June 26-July 2, 2018: Volume 34, Issue 1
By K.J. Quinn
A flurry of activity in key end-use sectors—corporate, hospitality and education, among them—drove the bulk of commercial flooring specifications in 2017. FCNews research shows total specified commercial flooring sales grew to $6.62 billion in 2017, a 3.5% increase over 2016’s $6.396 billion.
Performance of the respective product categories varied widely, as each sector encountered macro issues impacting demand. Sales of hard surface products such as resilient and ceramic tile continued to surge, while carpet tile increased its share of the total soft surface pie. Designers cited access to a plethora of products to meet a variety of end-user needs ranging from function to price to sustainability requirements.
“To meet these needs, manufacturers have increased focus on the impacts of their products on occupant well-being and productivity,” observed Matthew Miller, president, Interface Americas, “offering a wider range of aesthetic and functional solutions to deliver against the requests of designers’ clients.”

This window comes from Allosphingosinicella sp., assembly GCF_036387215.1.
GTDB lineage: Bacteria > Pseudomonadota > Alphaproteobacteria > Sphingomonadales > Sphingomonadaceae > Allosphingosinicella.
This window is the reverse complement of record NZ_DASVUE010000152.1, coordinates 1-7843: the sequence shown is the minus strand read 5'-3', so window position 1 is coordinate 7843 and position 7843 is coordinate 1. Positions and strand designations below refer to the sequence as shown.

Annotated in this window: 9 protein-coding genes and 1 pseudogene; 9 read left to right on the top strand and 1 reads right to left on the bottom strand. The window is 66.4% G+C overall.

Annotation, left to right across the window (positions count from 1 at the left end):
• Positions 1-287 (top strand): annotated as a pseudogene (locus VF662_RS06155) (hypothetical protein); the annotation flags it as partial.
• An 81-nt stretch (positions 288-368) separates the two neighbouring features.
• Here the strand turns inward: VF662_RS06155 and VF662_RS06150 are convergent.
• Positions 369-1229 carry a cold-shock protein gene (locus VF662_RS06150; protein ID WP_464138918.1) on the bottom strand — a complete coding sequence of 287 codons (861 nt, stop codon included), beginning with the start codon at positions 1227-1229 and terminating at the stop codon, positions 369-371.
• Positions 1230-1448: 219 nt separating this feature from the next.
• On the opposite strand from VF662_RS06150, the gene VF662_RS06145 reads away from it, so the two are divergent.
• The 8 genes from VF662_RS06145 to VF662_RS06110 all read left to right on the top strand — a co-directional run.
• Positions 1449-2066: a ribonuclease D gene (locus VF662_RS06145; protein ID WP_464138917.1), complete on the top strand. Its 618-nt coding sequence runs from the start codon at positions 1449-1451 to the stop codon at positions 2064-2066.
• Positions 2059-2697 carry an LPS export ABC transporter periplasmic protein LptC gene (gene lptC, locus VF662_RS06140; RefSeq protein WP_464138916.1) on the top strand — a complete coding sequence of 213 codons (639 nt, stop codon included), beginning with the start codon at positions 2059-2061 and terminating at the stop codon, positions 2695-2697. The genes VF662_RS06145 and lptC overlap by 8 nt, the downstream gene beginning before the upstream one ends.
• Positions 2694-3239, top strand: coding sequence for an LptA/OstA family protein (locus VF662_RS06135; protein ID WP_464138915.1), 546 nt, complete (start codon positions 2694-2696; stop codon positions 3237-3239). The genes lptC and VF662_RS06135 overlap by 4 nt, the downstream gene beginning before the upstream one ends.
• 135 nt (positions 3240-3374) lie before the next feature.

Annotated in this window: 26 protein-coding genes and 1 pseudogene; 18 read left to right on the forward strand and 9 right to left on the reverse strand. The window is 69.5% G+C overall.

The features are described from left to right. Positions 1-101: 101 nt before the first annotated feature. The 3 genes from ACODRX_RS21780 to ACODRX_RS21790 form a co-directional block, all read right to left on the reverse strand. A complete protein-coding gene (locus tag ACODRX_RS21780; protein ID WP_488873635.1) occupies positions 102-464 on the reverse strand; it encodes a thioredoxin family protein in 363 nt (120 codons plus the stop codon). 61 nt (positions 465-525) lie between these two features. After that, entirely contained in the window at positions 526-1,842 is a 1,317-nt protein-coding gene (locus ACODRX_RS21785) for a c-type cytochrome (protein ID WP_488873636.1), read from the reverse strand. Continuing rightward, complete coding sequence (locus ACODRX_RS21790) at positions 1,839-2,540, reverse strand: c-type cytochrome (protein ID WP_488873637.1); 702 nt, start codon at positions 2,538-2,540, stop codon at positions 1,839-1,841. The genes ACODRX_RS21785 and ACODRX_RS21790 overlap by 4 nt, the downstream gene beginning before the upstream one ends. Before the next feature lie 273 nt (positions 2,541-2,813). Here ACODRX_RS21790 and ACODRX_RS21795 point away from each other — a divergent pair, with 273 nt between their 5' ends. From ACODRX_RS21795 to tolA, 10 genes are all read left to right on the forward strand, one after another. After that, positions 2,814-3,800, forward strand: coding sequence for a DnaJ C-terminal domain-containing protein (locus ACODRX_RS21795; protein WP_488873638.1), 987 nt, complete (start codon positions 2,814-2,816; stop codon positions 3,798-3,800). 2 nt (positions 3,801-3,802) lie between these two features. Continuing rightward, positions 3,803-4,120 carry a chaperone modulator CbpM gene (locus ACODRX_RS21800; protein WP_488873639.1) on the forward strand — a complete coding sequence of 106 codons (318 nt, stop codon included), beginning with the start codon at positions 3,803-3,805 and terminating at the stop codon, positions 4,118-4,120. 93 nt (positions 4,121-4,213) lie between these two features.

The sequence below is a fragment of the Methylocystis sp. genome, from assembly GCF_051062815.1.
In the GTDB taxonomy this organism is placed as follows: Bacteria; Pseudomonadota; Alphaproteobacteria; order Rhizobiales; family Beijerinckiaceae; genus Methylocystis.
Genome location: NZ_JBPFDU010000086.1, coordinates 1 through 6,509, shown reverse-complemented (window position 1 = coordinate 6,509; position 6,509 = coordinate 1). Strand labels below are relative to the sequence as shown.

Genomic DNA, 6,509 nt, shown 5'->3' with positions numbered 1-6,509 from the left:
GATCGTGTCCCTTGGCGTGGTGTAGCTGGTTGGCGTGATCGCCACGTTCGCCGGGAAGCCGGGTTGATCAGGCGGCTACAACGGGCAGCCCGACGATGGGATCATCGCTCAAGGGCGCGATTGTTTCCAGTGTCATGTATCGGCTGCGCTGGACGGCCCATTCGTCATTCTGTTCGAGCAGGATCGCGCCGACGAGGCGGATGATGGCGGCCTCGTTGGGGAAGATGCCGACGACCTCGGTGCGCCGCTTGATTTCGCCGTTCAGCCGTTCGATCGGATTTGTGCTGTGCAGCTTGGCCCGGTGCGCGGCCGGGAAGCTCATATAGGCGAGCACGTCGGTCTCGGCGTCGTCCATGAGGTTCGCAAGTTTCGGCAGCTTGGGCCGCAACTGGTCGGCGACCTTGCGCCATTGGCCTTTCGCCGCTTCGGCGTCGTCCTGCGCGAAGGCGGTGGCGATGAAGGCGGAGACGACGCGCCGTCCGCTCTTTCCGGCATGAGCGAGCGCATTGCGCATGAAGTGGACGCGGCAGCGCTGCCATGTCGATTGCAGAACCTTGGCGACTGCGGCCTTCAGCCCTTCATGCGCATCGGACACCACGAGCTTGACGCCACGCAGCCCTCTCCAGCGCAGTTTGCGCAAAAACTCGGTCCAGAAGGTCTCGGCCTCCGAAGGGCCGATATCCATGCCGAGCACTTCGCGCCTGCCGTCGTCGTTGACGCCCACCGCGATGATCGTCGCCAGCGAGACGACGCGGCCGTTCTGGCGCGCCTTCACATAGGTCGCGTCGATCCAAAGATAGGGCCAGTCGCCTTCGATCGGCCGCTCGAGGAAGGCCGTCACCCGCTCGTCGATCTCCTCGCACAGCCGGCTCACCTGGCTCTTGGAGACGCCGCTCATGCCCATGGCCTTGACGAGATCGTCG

Carpet, while it has lost share to hard surface, remains king of the hill in commercial spaces, generating approximately $3.8 billion in sales, according to FCNews research. Specified contract represents nearly 80% of carpet sales with the remainder utilized in Main Street commercial applications. As in years past, carpet tile consumption outpaced broadloom, claiming about half the volume and 60% of dollars. “This is due to two main factors—cost improvements, as additional options at the low-end range are continuously being added, making carpet tile a more competitive, appealing alternative to low-end commodity broadloom,” Interface’s Miller noted. “Second, carpet tile has added design elements, thanks to enhanced tufting technology that has come to market over the last five years at the mid- and high- end levels, expanding the settings where broadloom is traditionally used.” Surprisingly, a fair amount of broadloom was consumed in commercial applications last year as the product remains a viable option for commercial spaces requiring a luxurious look and feel. “A lot of low-end broadloom is being sold for Main Street applications,” said Richard French, vice president of sales, Bentley Mills. “We still see some higher-end broadloom sold to the hospitality, legal and financial services sectors.”